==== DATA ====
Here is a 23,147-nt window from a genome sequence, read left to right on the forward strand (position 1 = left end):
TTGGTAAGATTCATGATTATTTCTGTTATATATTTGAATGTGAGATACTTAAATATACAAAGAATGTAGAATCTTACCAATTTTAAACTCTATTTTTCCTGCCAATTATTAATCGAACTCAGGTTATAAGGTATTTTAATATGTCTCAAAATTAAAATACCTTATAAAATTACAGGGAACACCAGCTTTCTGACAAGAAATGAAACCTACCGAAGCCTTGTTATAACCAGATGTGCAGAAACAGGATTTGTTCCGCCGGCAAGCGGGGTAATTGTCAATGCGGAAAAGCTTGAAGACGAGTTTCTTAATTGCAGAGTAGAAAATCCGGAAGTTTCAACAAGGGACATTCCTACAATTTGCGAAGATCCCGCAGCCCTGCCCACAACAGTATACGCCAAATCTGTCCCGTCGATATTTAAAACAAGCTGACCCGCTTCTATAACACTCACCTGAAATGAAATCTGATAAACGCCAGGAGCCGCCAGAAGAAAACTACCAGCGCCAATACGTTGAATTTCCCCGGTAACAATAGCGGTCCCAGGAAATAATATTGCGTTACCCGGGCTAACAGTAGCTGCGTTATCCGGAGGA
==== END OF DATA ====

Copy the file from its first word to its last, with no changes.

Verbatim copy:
Here is a 23,147-nt window from a genome sequence, read left to right on the forward strand (position 1 = left end):
TTGGTAAGATTCATGATTATTTCTGTTATATATTTGAATGTGAGATACTTAAATATACAAAGAATGTAGAATCTTACCAATTTTAAACTCTATTTTTCCTGCCAATTATTAATCGAACTCAGGTTATAAGGTATTTTAATATGTCTCAAAATTAAAATACCTTATAAAATTACAGGGAACACCAGCTTTCTGACAAGAAATGAAACCTACCGAAGCCTTGTTATAACCAGATGTGCAGAAACAGGATTTGTTCCGCCGGCAAGCGGGGTAATTGTCAATGCGGAAAAGCTTGAAGACGAGTTTCTTAATTGCAGAGTAGAAAATCCGGAAGTTTCAACAAGGGACATTCCTACAATTTGCGAAGATCCCGCAGCCCTGCCCACAACAGTATACGCCAAATCTGTCCCGTCGATATTTAAAACAAGCTGACCCGCTTCTATAACACTCACCTGAAATGAAATCTGATAAACGCCAGGAGCCGCCAGAAGAAAACTACCAGCGCCAATACGTTGAATTTCCCCGGTAACAATAGCGGTCCCAGGAAATAATATTGCGTTACCCGGGCTAACAGTAGCTGCGTTATCCGGAGGA